Bertha Levi Moore arrived in Laurel at 11 months old. She attended the first “Colored School #2”, located at 803 West Street, with 54 other children and a single teacher. When she became of high school age, Laurel High School was open to white students only. Bertha boarded with a family in Washington, DC to attend high school classes offered by Howard University.
Bertha would herself become a school teacher and teach at the “Colored School #2” where she was first educated. She settled in Laurel, eventually marrying. She and her husband built a house on 10th Street and were considered “Blockbusters”, as the first African Americans to reside on that block. They farmed their plot of land and sold their produce, while raising 13 children.
Bertha’s accomplishments were significant, as she was the daughter of slaves. Her father escaped slavery and eventually joined the Union Army to fight in the Civil War. Her mother would have been considered fortunate, at the time, learning to read and write from white teachers traveling from the northern states to give free lessons to black children. Her mother’s last name was Hall, suspected to be named after the Hall family, to whom she was enslaved. They lived in a small African American town off Rte.197 in Laurel called Halltown. In the 1890s, Bertha’s parents were among the earliest members of St. Mark’s church, still thriving at 601 8th Street.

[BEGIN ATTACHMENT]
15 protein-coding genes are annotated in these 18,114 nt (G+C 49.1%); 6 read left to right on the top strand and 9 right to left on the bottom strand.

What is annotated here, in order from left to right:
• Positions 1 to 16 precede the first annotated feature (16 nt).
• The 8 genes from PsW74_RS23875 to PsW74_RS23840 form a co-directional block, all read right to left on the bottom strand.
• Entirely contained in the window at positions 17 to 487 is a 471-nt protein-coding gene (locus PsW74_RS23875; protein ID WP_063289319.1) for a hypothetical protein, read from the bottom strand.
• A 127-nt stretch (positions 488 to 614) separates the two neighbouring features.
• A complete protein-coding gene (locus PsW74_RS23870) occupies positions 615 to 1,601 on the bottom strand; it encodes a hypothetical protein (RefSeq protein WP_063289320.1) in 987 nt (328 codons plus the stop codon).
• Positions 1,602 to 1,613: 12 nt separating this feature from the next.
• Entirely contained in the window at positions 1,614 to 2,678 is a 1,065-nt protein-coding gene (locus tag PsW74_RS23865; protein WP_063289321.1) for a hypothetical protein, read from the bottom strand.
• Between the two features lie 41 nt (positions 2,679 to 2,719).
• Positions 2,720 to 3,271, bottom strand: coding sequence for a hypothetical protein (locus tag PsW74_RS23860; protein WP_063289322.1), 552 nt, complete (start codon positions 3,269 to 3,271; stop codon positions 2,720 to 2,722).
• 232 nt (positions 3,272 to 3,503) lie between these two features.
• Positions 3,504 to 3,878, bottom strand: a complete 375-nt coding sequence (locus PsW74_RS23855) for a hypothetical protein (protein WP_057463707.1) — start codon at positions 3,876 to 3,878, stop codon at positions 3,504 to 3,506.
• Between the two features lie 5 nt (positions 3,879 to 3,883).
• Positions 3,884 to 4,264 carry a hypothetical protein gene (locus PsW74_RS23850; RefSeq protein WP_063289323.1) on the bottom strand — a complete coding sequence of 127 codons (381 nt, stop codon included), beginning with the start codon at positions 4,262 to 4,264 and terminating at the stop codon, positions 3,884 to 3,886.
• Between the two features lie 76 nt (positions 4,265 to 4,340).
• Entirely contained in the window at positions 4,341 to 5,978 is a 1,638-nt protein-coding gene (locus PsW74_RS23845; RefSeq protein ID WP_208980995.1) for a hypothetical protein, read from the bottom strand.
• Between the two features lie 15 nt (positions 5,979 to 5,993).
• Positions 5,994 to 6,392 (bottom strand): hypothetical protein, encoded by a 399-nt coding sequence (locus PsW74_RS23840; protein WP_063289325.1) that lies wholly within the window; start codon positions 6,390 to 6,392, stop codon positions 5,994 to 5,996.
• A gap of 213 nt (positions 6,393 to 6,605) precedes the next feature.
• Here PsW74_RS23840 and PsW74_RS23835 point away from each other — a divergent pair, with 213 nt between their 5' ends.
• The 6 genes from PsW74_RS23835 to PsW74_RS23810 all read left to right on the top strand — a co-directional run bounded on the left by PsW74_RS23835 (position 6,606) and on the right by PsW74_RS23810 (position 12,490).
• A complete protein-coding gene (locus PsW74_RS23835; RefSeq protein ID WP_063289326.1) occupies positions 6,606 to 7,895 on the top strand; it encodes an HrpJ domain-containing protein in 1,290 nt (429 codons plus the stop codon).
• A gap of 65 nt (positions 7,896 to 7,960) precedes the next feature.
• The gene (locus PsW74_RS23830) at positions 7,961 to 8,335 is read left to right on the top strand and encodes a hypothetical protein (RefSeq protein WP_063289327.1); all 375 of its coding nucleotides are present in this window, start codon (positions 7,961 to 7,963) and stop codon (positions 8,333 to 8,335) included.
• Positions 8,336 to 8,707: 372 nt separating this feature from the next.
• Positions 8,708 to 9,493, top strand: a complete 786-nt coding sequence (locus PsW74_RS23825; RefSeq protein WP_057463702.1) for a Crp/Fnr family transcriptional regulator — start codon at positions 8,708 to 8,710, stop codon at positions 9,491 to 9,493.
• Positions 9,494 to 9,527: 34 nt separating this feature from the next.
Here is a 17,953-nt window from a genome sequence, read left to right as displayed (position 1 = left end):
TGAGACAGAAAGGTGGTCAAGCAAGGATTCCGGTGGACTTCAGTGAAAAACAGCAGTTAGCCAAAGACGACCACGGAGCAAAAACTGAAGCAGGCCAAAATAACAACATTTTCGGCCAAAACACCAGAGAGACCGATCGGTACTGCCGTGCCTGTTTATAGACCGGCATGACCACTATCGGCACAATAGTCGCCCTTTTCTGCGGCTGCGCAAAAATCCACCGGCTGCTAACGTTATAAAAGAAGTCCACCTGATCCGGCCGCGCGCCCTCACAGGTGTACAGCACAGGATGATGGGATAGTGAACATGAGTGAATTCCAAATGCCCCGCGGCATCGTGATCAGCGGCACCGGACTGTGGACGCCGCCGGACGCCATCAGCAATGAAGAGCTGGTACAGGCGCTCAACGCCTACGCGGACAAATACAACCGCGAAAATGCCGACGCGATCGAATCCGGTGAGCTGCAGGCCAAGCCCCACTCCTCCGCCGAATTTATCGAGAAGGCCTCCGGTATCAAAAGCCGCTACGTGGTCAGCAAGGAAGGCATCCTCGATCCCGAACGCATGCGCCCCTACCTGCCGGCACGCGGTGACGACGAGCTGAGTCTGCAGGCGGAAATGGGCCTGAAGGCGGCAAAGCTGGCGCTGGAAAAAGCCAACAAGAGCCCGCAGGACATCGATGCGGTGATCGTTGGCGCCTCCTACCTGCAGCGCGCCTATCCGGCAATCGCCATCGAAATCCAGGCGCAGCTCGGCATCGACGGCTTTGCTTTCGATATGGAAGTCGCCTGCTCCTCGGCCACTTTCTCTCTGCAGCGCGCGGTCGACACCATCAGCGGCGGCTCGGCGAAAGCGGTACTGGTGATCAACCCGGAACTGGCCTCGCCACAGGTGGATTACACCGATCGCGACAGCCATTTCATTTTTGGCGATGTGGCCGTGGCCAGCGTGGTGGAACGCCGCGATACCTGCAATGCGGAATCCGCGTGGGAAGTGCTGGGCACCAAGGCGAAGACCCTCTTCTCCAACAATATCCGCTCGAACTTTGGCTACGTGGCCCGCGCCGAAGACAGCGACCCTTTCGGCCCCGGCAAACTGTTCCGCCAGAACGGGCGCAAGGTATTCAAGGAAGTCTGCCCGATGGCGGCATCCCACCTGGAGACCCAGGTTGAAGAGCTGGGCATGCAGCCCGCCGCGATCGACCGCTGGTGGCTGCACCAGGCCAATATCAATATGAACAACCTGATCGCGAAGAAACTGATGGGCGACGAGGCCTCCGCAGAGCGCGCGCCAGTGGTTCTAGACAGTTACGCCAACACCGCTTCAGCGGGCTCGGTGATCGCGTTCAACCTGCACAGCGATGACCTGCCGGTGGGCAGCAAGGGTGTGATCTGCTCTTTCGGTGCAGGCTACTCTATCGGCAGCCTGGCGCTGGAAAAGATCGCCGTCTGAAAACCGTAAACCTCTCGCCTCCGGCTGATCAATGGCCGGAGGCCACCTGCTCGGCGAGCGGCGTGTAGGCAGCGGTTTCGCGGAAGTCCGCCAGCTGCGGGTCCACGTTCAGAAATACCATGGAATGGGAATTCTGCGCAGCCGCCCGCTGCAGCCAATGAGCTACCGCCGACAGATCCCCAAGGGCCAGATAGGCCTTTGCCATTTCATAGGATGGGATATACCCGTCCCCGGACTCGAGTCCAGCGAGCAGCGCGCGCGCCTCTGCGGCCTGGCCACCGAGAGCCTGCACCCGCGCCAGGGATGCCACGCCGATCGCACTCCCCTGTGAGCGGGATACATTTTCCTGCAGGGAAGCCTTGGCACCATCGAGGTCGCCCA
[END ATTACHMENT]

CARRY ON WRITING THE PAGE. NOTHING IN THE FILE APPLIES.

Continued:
During an interview in the 1970s, Bertha shared memories of the Laurel Sanitarium for mental illness and the Keely Institute for the treatment of alcoholism as being the primary employment for African Americans at the time. Prior to its relocation to the grounds of the Laurel Sanitarium, the Keely Institute was located at 5th and Talbott Streets, which was the dividing line between the black and white communities. She recalled memories of the local chapter Ku Klux Klan burning crosses at Ivy Hill Cemetery and near St. Mary of the Mills Church on 8th Street.
Photograph and information pulled from the Laurel Museum Collection. Updated~Laurel Historical Society/AVF2021
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